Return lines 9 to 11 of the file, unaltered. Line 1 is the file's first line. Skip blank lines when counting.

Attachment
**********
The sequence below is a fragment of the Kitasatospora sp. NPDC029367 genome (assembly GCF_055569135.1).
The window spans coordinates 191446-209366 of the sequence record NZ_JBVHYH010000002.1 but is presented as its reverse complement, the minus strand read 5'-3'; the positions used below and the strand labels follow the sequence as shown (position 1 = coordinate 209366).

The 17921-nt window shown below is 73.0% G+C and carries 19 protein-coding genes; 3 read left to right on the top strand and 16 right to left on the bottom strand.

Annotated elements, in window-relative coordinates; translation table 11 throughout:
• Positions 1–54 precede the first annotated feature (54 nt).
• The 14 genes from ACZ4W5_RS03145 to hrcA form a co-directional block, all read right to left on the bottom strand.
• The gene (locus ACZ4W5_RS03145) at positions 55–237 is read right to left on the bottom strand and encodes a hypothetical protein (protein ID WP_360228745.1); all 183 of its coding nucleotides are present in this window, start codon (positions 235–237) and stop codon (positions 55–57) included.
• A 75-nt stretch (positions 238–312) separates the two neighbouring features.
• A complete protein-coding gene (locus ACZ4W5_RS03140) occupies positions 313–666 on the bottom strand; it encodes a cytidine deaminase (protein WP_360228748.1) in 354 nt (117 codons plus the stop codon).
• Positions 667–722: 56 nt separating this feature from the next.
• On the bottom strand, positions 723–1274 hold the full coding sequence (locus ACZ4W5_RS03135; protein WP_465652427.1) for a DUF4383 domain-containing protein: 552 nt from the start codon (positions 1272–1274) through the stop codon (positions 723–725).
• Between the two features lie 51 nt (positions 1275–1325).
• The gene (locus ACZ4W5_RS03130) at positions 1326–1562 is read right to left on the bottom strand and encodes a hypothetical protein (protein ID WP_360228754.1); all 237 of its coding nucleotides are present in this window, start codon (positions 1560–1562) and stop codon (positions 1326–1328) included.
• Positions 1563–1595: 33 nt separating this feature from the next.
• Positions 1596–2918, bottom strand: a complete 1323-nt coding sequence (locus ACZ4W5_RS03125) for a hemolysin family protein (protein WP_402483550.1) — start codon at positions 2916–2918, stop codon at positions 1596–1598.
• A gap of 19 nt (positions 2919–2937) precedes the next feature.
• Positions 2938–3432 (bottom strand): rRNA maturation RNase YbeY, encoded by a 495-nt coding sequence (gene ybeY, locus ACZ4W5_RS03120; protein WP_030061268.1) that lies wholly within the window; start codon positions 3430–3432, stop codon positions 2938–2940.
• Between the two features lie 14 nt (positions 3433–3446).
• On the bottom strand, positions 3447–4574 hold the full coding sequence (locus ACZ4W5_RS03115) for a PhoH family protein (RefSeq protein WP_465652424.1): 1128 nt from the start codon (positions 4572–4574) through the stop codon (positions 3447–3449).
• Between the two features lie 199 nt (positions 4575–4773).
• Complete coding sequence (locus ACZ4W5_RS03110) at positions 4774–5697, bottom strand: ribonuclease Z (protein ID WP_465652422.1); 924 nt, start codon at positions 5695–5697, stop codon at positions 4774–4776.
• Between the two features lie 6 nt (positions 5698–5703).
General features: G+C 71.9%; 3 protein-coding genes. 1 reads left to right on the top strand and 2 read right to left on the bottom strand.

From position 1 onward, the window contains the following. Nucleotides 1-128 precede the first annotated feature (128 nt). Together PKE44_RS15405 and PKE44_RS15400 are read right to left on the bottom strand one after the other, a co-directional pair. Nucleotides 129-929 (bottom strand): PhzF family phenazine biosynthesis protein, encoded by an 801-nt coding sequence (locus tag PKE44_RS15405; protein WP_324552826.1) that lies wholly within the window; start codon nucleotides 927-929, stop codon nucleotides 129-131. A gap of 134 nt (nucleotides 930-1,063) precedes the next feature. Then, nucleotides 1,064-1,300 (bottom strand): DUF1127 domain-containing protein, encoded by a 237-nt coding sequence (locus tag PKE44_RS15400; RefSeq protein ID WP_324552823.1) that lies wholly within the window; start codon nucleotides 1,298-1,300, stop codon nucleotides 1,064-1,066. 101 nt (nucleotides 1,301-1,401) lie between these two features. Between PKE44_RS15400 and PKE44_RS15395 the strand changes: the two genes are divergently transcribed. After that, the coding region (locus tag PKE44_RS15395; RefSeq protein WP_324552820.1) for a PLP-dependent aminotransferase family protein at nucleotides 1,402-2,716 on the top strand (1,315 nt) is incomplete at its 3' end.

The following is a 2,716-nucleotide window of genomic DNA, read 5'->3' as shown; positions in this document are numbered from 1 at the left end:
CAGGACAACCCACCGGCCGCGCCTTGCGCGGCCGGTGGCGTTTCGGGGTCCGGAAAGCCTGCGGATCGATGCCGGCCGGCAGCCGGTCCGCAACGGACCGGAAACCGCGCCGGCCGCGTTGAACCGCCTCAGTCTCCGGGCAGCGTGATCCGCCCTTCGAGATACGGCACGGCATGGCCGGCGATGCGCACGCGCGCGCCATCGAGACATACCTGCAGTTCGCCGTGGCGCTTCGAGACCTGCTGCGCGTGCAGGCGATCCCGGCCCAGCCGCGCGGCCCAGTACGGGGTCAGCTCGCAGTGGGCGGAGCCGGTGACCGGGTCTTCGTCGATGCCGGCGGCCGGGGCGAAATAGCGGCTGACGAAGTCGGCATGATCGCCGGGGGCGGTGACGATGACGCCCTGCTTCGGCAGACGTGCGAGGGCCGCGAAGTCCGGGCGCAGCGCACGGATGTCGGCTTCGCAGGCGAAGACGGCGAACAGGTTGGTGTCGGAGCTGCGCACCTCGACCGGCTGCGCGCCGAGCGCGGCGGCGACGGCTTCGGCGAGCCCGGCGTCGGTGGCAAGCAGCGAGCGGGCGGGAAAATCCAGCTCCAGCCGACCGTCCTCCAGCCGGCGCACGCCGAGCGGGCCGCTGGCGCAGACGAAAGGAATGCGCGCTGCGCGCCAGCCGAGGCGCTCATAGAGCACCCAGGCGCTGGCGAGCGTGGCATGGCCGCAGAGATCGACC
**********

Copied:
• A complete protein-coding gene (locus ACZ4W5_RS03140) occupies positions 313–666 on the bottom strand; it encodes a cytidine deaminase (protein WP_360228748.1) in 354 nt (117 codons plus the stop codon).
• Positions 667–722: 56 nt separating this feature from the next.
• On the bottom strand, positions 723–1274 hold the full coding sequence (locus ACZ4W5_RS03135; protein WP_465652427.1) for a DUF4383 domain-containing protein: 552 nt from the start codon (positions 1272–1274) through the stop codon (positions 723–725).